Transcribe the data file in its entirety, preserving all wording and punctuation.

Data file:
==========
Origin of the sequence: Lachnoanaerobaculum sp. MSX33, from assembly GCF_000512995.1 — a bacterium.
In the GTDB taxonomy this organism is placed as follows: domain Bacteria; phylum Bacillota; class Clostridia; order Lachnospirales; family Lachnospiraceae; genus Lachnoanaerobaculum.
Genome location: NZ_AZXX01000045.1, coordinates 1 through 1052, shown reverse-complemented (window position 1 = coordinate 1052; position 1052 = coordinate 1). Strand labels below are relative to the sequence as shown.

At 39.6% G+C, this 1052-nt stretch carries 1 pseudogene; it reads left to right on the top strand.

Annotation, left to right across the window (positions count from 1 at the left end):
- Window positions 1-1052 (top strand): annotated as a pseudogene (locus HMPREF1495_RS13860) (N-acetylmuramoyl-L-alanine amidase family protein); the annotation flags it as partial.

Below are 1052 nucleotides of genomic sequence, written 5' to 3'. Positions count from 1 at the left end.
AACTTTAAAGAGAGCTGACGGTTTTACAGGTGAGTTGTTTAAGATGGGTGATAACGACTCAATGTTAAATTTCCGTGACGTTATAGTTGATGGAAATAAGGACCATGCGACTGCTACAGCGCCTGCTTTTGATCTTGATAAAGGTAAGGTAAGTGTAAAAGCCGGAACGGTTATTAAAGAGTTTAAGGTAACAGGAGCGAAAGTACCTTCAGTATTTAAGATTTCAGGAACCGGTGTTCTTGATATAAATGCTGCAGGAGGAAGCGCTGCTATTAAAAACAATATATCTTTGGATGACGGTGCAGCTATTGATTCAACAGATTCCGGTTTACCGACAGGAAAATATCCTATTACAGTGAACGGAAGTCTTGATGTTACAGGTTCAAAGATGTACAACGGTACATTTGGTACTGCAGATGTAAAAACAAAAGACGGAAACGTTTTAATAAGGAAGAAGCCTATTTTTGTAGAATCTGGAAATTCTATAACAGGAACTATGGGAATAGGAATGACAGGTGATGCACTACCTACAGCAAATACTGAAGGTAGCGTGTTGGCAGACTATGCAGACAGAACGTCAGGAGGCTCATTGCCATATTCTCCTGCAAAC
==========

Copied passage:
Origin of the sequence: Lachnoanaerobaculum sp. MSX33, from assembly GCF_000512995.1 — a bacterium.
In the GTDB taxonomy this organism is placed as follows: domain Bacteria; phylum Bacillota; class Clostridia; order Lachnospirales; family Lachnospiraceae; genus Lachnoanaerobaculum.
Genome location: NZ_AZXX01000045.1, coordinates 1 through 1052, shown reverse-complemented (window position 1 = coordinate 1052; position 1052 = coordinate 1). Strand labels below are relative to the sequence as shown.

At 39.6% G+C, this 1052-nt stretch carries 1 pseudogene; it reads left to right on the top strand.

Annotation, left to right across the window (positions count from 1 at the left end):
- Window positions 1-1052 (top strand): annotated as a pseudogene (locus HMPREF1495_RS13860) (N-acetylmuramoyl-L-alanine amidase family protein); the annotation flags it as partial.

Below are 1052 nucleotides of genomic sequence, written 5' to 3'. Positions count from 1 at the left end.
AACTTTAAAGAGAGCTGACGGTTTTACAGGTGAGTTGTTTAAGATGGGTGATAACGACTCAATGTTAAATTTCCGTGACGTTATAGTTGATGGAAATAAGGACCATGCGACTGCTACAGCGCCTGCTTTTGATCTTGATAAAGGTAAGGTAAGTGTAAAAGCCGGAACGGTTATTAAAGAGTTTAAGGTAACAGGAGCGAAAGTACCTTCAGTATTTAAGATTTCAGGAACCGGTGTTCTTGATATAAATGCTGCAGGAGGAAGCGCTGCTATTAAAAACAATATATCTTTGGATGACGGTGCAGCTATTGATTCAACAGATTCCGGTTTACCGACAGGAAAATATCCTATTACAGTGAACGGAAGTCTTGATGTTACAGGTTCAAAGATGTACAACGGTACATTTGGTACTGCAGATGTAAAAACAAAAGACGGAAACGTTTTAATAAGGAAGAAGCCTATTTTTGTAGAATCTGGAAATTCTATAACAGGAACTATGGGAATAGGAATGACAGGTGATGCACTACCTACAGCAAATACTGAAGGTAGCGTGTTGGCAGACTATGCAGACAGAACGTCAGGAGGCTCATTGCCATATTCTCCTGCAAAC